IT WAS the mothership’s 60th on Sunday and I needed to find a grand venue befitting of such a milestone birthday.
I found it only a 20-minute drive outside of Sunderland in the rather idyllic County Durham countryside.
With the rest of Clan Wheeler in tow, we headed up the sweeping driveway to be met by a Grade II-listed manor house that wouldn’t look out of place in a Jane Austen novel.
The estate is heaped in ye olde worlde character, it even has mention in the history books as far back as 920AD, and its open-stone fireplaces and charming features make this a tranquil place for Sunday dinner.
We were led into the bar to choose from the menu over a bottle of Chardonnay.
There’s plenty to choose from on the Sunday lunch menu which is priced at three courses and a coffee for £14.95, or two courses and a coffee for £12.95. Children’s prices are three courses for £7.50 or two courses for £6.50.
To start, there’s a choice of vegetable soup; sweet and sour chop; melon boat; cannelloni verdi; Hardwicke Hall pate or fruit juice.
For your main you can choose from roast beef, loin of pork, chicken, trout fillet and mushroom stroganoff.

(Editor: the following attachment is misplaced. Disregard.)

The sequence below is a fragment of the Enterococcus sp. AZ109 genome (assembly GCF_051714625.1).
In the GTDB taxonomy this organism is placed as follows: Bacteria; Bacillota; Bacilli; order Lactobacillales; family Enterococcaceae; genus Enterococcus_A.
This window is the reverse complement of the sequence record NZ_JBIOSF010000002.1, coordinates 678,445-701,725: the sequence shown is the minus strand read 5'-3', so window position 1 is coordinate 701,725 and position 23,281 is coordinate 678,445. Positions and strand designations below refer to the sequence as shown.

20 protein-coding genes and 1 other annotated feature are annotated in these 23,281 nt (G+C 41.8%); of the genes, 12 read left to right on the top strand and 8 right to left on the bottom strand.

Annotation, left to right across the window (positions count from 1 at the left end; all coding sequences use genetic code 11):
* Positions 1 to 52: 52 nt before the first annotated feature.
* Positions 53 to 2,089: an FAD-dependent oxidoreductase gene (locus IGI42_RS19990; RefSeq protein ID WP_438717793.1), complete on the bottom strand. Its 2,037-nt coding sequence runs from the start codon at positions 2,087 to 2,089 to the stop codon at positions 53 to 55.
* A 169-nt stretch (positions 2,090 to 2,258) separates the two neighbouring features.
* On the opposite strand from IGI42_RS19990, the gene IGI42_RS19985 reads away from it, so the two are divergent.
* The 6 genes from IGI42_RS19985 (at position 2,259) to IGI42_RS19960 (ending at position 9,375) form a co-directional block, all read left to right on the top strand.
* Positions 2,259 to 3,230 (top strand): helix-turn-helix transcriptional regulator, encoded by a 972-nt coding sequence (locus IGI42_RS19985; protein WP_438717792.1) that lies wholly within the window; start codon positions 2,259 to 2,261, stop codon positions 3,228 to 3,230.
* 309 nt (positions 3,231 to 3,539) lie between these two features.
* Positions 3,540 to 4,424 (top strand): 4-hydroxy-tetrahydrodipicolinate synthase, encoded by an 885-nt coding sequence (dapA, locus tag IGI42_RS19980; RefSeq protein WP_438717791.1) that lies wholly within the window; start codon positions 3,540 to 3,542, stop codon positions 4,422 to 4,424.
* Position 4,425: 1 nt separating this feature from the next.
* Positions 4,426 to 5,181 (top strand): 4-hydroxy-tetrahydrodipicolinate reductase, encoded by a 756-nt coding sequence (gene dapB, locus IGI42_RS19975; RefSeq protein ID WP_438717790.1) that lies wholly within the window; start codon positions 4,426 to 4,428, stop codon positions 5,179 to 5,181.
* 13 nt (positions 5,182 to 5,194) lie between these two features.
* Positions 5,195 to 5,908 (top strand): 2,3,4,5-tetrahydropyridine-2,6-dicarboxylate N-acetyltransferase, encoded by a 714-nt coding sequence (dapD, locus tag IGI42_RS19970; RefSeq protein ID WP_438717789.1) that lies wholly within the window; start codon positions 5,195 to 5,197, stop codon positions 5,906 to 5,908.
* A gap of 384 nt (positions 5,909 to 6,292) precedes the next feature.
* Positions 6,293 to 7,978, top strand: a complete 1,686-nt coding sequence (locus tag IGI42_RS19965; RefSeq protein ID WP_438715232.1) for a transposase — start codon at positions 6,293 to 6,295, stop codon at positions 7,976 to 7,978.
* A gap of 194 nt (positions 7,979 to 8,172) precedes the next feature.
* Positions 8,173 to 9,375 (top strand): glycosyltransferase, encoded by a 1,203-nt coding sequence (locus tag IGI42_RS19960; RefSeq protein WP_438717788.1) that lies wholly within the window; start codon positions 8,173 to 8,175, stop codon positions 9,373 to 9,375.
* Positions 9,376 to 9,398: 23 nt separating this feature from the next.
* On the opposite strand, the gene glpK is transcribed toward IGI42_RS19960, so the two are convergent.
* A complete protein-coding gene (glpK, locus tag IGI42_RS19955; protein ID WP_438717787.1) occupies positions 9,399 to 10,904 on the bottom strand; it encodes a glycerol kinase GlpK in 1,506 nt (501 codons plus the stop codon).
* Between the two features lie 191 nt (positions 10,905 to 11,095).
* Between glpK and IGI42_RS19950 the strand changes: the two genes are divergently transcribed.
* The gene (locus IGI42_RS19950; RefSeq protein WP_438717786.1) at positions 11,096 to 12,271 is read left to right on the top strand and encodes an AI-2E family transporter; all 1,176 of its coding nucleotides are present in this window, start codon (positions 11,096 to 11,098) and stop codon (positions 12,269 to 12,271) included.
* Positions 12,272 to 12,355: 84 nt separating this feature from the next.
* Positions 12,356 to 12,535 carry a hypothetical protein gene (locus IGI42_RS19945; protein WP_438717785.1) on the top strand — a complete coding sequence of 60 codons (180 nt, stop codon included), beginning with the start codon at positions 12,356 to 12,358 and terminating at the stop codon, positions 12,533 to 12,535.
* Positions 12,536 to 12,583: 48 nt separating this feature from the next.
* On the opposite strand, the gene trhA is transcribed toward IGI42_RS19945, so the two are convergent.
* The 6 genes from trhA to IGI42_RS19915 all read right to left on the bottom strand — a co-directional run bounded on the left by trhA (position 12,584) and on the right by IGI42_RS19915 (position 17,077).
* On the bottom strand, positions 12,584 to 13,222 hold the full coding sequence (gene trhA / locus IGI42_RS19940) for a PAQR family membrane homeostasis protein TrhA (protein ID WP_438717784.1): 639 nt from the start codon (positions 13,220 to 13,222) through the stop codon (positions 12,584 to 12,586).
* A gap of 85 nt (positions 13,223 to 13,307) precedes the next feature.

Orders placed, we were led through to the main dining hall. After the grand entrance and oak panelled hallway, I was expecting something spectacular.
Don’t get me wrong, it’s a pleasant enough room. It’s just a little dated – and not in the good sense – it’s more 70s than the Georgian splendour I was expecting.
Still, there wasn’t anyone complaining. The place was packed, booking is advisable, and the tables were well set with fresh lillies and thick linen napkins (I detest paper napkins in restaurants).
The starters arrived promptly. I’d gone with the vegetable soup which was scrumptious, tasty, but not too chunky, and just the right-sized portion.
The rest of the family had chosen the pate, which was a deliciously-rich liver pate. However, I’m not sure the strong garlic bread was the ideal accompaniment as it took the flavour away from the star of the dish somewhat.
There was absolutely no complaints about the main meals.
The beef was jam-packed with flavour and came with a huge Yorkshire pudding which almost toppled off the plate.
Veg-wise, the dish was spot on. You can choose from parsnips, peas, carrots and roast potatoes.
The piece-de-resistance, however, was the mashed potato. It was sublime, just the right balance of fluffy meets creamy and I couldn’t get enough of the stuff.
I smothered it in lashings of gravy which tasted almost as good as the birthday girl’s. It was proper gravy, not the stuff out of a tin.
After eating my own body weight in mashed potato, I couldn’t face a dessert.
However, the rest of the family got stuck into the dessert tray and gorged on banoffee pie and a delectable Dime bar cake.
For five of us, our bill came to £67. A bargain price for a stately meal.